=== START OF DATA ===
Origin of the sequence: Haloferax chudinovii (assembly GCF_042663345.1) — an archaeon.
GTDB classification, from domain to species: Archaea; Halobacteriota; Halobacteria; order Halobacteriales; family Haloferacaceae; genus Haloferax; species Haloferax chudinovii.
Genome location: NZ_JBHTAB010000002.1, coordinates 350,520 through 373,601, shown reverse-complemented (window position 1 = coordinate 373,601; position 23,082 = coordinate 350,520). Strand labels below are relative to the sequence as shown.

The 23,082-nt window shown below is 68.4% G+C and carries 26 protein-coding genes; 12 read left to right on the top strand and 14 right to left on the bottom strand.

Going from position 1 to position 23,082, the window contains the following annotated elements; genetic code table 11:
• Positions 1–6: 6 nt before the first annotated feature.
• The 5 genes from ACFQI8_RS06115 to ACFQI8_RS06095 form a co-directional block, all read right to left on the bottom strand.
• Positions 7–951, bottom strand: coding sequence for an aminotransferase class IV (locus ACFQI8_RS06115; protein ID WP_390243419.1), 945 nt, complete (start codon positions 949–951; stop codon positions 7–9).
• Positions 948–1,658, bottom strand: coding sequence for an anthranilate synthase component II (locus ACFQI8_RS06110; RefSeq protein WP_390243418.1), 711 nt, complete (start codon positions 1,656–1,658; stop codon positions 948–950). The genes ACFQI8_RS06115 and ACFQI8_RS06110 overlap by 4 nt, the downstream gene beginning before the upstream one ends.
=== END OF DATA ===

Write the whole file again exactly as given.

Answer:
Origin of the sequence: Haloferax chudinovii (assembly GCF_042663345.1) — an archaeon.
GTDB classification, from domain to species: Archaea; Halobacteriota; Halobacteria; order Halobacteriales; family Haloferacaceae; genus Haloferax; species Haloferax chudinovii.
Genome location: NZ_JBHTAB010000002.1, coordinates 350,520 through 373,601, shown reverse-complemented (window position 1 = coordinate 373,601; position 23,082 = coordinate 350,520). Strand labels below are relative to the sequence as shown.

The 23,082-nt window shown below is 68.4% G+C and carries 26 protein-coding genes; 12 read left to right on the top strand and 14 right to left on the bottom strand.

Going from position 1 to position 23,082, the window contains the following annotated elements; genetic code table 11:
• Positions 1–6: 6 nt before the first annotated feature.
• The 5 genes from ACFQI8_RS06115 to ACFQI8_RS06095 form a co-directional block, all read right to left on the bottom strand.
• Positions 7–951, bottom strand: coding sequence for an aminotransferase class IV (locus ACFQI8_RS06115; protein ID WP_390243419.1), 945 nt, complete (start codon positions 949–951; stop codon positions 7–9).
• Positions 948–1,658, bottom strand: coding sequence for an anthranilate synthase component II (locus ACFQI8_RS06110; RefSeq protein WP_390243418.1), 711 nt, complete (start codon positions 1,656–1,658; stop codon positions 948–950). The genes ACFQI8_RS06115 and ACFQI8_RS06110 overlap by 4 nt, the downstream gene beginning before the upstream one ends.